Jacki Weaver and Ivan Sen on the Goldstone set.
Ivan Sen’s Goldstone opened the 2016 Sydney Film Festival before Transmisison released it nationally on July 7, and will make its international premiere at TIFF next month.
The film reunites Sen and his longtime producing partner David Jowsey with actor Aaron Pederson, who reprises the role of Outback detective Jay Swan, first seen in Sen’s 2013 feature Mystery Road.
“He’s a guy from an Indigenous background who’s defending and upholding white law, which has been in conflict with the white establishment for such a long time,” says Sen.
“He’s very divisive, no matter where he goes. He’s loaded with all kinds of political, social connotations. The situations you could put him in and have something quite deep and meaningful come out [of] his experiences are endless.”
Goldstone revisits Swan after the loss of his daughter, whose death occurred at some point after the conclusion of Mystery Road.
Grief-stricken and drunk, the detective arrives in the fictional Outback community of Goldstone, where he discovers a web of corruption involving the local mine and a human trafficking operation.
While the film takes place in the same crime-infected Outback world as Mystery Road, it is less of a procedural, according to Sen.
“There was a certain emotion which I didn’t quite hit with Mystery Road,” he says.
In Goldstone, Swan’s journey has transformed into a “spiritual [one of] regaining his identity.”
“There’s more love in Goldstone I think. It’s more about the experience of love on people and the effects of love than anything. The last scene is about him reclaiming what was taken away from him. He’s not doing that aggressively or angrily.”
The desire to go deeper was something that Pederson shared.
“Ivan didn’t want to make the same film,’ the actor says, “and I didn’t want to indulge in the same character.”
“I remember saying, what if he’s drunk? Tasma [Walton]’s character in Mystery Road mentions it – you used to drink a bit too. I thought, let’s go back to what type of drinker he was.”
Both Sen and Pederson are vocal about their desire to revisit Swan.
The filmmaker is currently in the early stages of developing a TV series about the detective, and Pederson raises the possibility of a third film to complete the trilogy.
“After Mystery Road, I did feel there was more emotion to be gained from spending another adventure with him,” says Sen, “this torn figure who doesn’t belong in aboriginal Australia or white Australia – he walks along the boundaries of both cultures.”
Goldstone gave Sen with the opportunity to work with Jacki Weaver, David Wenham and David Gulpilil, whose role was written specifically for him.
Starting with Mystery Road, where Sen worked with the likes of Hugo Weaving and Jack Thompson, “the scope of what he could achieve and where he could push into performance has improved a lot,” says producer Jowsey.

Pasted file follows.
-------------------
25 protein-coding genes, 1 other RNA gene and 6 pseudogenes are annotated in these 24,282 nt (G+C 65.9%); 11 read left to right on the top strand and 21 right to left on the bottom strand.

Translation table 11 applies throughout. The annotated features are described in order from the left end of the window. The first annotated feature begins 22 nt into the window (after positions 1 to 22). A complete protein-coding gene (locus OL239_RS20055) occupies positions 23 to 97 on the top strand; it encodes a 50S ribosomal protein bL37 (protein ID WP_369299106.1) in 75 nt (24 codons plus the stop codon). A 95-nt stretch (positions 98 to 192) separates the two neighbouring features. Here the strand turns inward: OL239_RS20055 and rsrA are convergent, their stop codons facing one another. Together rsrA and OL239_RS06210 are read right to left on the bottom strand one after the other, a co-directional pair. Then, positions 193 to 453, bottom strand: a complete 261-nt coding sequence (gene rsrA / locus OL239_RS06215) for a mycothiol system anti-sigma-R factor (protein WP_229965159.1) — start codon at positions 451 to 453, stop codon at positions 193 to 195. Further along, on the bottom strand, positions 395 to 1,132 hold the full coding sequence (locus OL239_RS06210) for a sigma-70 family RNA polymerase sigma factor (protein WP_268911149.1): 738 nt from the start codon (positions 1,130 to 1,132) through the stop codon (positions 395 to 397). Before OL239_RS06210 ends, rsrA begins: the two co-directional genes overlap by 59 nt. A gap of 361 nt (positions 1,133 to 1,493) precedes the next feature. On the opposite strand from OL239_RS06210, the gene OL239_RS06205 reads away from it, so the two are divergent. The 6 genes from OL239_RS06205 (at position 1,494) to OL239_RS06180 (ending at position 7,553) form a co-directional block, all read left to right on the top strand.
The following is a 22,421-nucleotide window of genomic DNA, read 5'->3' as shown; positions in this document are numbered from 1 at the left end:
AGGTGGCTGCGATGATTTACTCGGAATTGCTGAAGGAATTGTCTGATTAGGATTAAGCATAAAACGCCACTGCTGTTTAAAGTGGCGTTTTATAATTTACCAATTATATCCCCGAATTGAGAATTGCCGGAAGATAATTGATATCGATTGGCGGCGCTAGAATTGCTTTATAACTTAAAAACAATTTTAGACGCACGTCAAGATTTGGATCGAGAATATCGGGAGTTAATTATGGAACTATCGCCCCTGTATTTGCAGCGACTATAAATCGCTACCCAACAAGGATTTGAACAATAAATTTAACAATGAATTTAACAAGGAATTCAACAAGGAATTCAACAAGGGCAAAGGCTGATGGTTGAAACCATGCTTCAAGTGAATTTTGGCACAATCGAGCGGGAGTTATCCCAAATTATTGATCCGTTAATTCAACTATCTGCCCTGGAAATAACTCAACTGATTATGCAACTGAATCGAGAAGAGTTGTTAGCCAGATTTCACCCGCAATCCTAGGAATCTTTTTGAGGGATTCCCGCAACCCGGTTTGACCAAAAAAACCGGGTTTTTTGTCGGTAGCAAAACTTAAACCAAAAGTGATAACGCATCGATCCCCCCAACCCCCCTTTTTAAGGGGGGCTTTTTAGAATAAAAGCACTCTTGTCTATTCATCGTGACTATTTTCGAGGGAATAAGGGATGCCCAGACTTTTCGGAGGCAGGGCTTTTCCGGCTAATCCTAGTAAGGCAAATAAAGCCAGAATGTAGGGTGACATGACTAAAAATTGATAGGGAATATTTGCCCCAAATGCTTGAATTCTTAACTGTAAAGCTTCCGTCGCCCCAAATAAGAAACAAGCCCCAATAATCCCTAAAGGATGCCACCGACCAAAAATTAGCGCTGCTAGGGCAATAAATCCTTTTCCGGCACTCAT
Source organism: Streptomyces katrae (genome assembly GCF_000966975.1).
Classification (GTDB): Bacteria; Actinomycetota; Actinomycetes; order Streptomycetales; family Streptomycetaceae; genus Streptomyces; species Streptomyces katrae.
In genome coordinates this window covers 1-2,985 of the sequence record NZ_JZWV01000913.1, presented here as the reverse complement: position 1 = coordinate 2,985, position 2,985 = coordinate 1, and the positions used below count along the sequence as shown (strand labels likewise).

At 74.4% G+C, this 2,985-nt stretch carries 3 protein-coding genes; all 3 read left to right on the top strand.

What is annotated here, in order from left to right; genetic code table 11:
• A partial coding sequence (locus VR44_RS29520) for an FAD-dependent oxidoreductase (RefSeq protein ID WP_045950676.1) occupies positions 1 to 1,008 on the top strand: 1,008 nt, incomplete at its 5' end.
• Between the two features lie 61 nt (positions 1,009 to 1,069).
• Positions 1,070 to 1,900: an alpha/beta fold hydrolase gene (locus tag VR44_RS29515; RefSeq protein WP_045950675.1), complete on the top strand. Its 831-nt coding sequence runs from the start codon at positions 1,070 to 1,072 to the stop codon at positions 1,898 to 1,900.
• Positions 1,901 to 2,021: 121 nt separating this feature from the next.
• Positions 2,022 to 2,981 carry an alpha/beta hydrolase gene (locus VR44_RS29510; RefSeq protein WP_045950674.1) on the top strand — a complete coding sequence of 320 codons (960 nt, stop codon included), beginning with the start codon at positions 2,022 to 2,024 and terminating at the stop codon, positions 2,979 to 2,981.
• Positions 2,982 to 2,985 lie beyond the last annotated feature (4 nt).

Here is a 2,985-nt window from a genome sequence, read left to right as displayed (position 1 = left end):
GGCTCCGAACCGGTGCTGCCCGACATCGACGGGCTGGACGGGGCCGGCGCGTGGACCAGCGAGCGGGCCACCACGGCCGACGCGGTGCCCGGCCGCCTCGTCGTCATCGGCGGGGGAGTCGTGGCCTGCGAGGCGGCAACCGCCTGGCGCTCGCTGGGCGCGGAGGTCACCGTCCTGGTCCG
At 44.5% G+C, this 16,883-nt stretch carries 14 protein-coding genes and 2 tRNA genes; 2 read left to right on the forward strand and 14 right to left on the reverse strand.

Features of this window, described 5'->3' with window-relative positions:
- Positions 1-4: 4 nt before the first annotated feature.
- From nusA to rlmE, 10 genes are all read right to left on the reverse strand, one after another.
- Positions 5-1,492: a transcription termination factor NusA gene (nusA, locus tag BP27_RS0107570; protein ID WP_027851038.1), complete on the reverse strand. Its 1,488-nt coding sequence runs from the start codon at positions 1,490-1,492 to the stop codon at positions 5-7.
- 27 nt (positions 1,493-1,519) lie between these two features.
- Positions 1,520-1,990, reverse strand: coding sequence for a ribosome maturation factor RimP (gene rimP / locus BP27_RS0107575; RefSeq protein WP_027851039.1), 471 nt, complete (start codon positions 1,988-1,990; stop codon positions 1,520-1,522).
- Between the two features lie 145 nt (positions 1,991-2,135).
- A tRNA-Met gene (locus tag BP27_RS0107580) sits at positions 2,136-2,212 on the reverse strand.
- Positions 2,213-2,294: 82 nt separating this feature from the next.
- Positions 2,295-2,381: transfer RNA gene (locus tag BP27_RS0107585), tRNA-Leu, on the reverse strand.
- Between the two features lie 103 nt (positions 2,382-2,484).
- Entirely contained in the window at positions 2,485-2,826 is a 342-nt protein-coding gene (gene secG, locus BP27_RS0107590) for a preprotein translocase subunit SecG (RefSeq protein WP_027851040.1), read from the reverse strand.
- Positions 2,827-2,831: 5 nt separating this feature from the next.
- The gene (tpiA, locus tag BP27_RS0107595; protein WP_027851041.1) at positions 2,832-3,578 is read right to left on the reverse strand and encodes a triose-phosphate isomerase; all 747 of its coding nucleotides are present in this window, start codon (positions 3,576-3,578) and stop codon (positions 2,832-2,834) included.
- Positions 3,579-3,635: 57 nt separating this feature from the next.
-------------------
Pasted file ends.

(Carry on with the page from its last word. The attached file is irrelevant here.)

Sen writes, shoots, edits and scores his own films, and Jowsey observes that this strategy has allowed the filmmaker to “really [get] inside the detail of filmmaking and the skill of filmmaking and he’s improved with time.”
It’s an approach that Sen cultivated out of necessity, while making short documentaries in Brisbane prior to attending film school.
After getting to AFTRS, Sen was encouraged to focus on directing, and leave the other roles to other people.
“I realised it wasn’t natural for me. It wasn’t a natural process, because I’d trained myself by doing everything.”
Sen insists that his strategy of taking on multiple roles is not about having control.
“I started out with film as being an artistic thing where I had my finger on the pulse, on all the creative elements.”
The desire to experiment continues to guide the filmmaker, who at this stage in his career is reluctant to define his work. “My films are changing a lot”, he says.
Goldstone, like Mystery Road, plays on tropes and conventions familiar to the Western and to film noir, and Sen identifies a desire to examine and redefine what genre is as one of his key motivations as a filmmaker.
“Why should genre be thought of as just plot points with no characterization and no direct and profound meaning about life?”
Sen is currently developing two science fiction projects through Bunya Productions, the company he cofounded with Jowsey in 2009.
In addition to Goldstone, Bunya has another feature shortly due for general release, the big-screen adaptation of Craig Silvey’s novel Jasper Jones, set to premiere at CinefestOZ.
That film may yet join Sen's on the TIFF red carpet, and it'll be interesting to see how Goldstone fares at the North American jamboree. As Pederson points out, it tells a uniquely Australian story.
“We’re the first people of this nation, our people have been performing for over 100,000 years,” he says.
“We don’t need any acting schools. I’m a blackfella storyteller. Tell a good story man, just tell a good story."
“If non-Indigenous Australians are going to get something from my career, and they learn something… I’m just mopping up what the Education Department has made a mess of in the past.”
“Propaganda has been damaging to my people, so it's my job to step back in and do it through a form of entertainment where I'm in their lives without them being offended by it. There's a job to do here. My work isn't my angst – it's my freedom.”